Here's a manual, simple straight forward approach, where you can vary placement as needed:

result

\documentclass[10pt,border=3mm]{standalone}
\usepackage{tikz}
\usetikzlibrary{positioning}

\begin{document}

\begin{tikzpicture}
    % lowest level 1
    \node (1-1)                 {d};
    \node (1-2) [right=of 1-1]  {i};    
    \node (1-3) [right=of 1-2]  {s};    
    \node (1-4) [right=of 1-3]  {c};    
    \node (1-5) [right=of 1-4]  {o};    
    \node (1-6) [right=of 1-5]  {m};    
    % level 2
    \node (2-2) [above=of 1-2]  {is};
    \node (2-5) [above=of 1-5]  {om};   
    % level 3
    \node (3-1) [above=of 2-2]  {dis};
    \node (3-5) [above=of 2-5]  {com};  
    % level 4
    \node (4) [above right=of 3-1]  {discom};
    
    % connections
    \draw (1-2) -- (2-2) -- (1-3);
    \draw (1-5) -- (2-5) -- (1-6);
    
    \draw (1-1) -- (3-1) -- (2-2);
    \draw (1-4) -- (3-5) -- (2-5);
    
    \draw (3-1) -- (4) -- (3-5);
\end{tikzpicture}

\begin{tikzpicture}
    % lowest level 1
    \node (1-1)                 {d};
    \node (1-2) [right=of 1-1]  {i};    
    \node (1-3) [right=of 1-2]  {s};    
    \node (1-4) [right=of 1-3]  {c};    
    \node (1-5) [right=of 1-4]  {o};    
    \node (1-6) [right=of 1-5]  {m};    
    % level 2
    \node (2-2) [above=of 1-2]  {};
    \node (2-5) [above=of 1-5]  {}; 
    % level 3
    \node (3-1) [above=of 2-2]  {};
    \node (3-5) [above=of 2-5]  {}; 
    % level 4
    \node (4) [above right=of 3-1]  {discom};
    
    % connections
    \draw (1-2) -- (2-2) -- (1-3);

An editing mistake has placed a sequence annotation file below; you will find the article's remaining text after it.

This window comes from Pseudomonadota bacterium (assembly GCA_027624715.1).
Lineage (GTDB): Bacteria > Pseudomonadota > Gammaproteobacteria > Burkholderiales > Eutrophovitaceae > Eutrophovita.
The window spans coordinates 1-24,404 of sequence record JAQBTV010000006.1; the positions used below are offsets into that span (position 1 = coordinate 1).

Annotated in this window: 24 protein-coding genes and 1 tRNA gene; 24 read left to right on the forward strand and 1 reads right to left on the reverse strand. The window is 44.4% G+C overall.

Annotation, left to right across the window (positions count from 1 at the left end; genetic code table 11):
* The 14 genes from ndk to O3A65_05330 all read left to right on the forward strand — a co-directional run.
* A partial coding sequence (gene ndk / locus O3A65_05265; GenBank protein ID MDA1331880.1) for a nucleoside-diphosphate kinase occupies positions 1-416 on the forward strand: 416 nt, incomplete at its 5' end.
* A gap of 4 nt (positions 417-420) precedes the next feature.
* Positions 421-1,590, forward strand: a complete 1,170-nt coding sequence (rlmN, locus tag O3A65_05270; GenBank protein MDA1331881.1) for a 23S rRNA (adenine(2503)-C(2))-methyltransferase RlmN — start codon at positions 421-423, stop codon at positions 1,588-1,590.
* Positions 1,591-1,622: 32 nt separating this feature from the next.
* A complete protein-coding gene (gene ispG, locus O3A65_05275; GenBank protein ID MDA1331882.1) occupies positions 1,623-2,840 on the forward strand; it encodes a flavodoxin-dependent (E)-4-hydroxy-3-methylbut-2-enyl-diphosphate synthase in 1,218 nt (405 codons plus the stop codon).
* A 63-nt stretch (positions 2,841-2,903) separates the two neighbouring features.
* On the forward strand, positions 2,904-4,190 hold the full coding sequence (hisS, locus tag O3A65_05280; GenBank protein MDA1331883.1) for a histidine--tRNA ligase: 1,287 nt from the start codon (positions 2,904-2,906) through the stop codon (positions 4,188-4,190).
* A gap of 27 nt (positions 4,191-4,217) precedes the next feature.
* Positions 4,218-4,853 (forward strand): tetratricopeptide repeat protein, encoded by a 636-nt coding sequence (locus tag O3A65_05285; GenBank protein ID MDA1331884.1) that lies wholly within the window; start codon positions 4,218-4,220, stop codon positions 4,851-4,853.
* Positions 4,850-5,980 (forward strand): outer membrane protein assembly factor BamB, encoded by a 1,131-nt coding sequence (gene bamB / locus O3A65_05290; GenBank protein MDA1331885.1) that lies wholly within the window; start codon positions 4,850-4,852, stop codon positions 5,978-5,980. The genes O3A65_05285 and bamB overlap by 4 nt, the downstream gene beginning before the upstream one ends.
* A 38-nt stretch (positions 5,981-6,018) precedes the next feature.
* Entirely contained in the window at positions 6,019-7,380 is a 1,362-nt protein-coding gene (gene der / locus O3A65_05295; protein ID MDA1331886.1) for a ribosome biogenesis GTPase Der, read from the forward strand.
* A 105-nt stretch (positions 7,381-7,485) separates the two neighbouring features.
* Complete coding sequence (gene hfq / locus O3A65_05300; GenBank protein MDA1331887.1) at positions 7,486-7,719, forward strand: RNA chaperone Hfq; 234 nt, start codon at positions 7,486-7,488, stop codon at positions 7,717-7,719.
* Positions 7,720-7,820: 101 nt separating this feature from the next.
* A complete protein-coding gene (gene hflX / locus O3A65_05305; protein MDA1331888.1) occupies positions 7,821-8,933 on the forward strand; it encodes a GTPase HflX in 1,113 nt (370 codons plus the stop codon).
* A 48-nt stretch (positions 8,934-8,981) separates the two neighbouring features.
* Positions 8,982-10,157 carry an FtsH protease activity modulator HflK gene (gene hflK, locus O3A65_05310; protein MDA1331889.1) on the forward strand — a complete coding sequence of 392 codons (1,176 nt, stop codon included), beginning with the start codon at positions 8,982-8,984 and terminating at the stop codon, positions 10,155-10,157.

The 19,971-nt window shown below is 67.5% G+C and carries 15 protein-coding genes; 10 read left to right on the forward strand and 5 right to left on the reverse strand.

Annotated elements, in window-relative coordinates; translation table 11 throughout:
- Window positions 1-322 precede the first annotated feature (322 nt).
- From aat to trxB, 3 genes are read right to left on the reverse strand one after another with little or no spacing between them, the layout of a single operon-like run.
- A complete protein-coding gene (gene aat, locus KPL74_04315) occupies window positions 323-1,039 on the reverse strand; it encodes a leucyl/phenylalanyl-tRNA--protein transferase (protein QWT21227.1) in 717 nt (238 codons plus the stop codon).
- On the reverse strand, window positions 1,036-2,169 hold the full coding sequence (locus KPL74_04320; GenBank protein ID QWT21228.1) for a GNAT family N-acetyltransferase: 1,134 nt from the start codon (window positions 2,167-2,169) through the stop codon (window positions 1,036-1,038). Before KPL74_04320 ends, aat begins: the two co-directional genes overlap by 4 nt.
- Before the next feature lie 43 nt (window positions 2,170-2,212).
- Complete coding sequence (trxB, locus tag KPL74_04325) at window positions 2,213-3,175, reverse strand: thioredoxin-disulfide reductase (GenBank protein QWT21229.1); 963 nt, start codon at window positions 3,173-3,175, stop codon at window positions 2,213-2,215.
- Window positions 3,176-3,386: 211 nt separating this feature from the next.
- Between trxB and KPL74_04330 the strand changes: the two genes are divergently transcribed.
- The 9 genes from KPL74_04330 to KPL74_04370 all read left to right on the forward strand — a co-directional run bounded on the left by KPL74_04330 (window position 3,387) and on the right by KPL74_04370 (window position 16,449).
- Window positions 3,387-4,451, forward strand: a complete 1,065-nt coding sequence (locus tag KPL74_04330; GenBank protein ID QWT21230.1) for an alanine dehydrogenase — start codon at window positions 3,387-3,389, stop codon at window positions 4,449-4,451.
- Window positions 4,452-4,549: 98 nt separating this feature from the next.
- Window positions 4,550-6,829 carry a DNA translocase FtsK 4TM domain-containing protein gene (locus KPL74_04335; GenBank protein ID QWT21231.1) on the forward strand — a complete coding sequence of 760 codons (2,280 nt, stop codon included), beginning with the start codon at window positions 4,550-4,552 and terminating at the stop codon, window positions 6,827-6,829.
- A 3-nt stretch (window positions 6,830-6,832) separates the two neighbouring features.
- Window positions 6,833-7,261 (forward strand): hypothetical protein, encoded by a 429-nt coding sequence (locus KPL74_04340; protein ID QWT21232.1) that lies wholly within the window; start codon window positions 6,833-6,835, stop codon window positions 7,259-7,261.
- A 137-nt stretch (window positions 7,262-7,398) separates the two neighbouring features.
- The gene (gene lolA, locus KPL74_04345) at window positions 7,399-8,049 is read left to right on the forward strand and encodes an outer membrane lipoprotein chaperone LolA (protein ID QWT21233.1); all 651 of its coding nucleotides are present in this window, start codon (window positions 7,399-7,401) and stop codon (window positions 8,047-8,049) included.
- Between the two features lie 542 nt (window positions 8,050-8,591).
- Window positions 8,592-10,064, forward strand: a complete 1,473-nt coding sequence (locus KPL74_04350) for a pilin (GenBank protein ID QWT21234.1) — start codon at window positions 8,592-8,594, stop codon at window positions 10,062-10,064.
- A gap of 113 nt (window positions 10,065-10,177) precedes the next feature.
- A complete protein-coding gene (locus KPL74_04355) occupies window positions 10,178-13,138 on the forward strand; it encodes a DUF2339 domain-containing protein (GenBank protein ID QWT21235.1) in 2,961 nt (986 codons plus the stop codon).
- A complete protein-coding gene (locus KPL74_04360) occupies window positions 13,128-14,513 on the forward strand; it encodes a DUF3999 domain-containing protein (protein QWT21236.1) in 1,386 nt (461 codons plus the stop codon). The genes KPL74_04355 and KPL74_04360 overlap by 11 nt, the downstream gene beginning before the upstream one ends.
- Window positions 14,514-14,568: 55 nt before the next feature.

\draw (1-5) -- (2-5) -- (1-6);
    
    \draw (1-1) -- (3-1) -- (2-2);
    \draw (1-4) -- (3-5) -- (2-5);
    
    \draw (3-1) -- (4) -- (3-5);
\end{tikzpicture}

\end{document}

3
  • To clarify the requirements: with TikZ, the requirement about more than two children isn't difficult to satisfy, because you're explicitly drawing from point to point. Some packages might however only allow binary trees, for all I know. The second requirement would in your case come down to controlling the spacing of right of and above of. This aside: could you show your solution with multiple trees, like my example? Otherwise there's not much difference with the existing tree thread.
    – Mew
    Commented May 1, 2023 at 17:38
  • 1
    Please put this kind of explanation into your question, to make it easier for future readers to follow. // No.
    – MS-SPO
    Commented May 1, 2023 at 18:03
  • You have to @Mew a commentator, I think, if you want them to see it.
    – cfr
    Commented Jul 1, 2023 at 2:43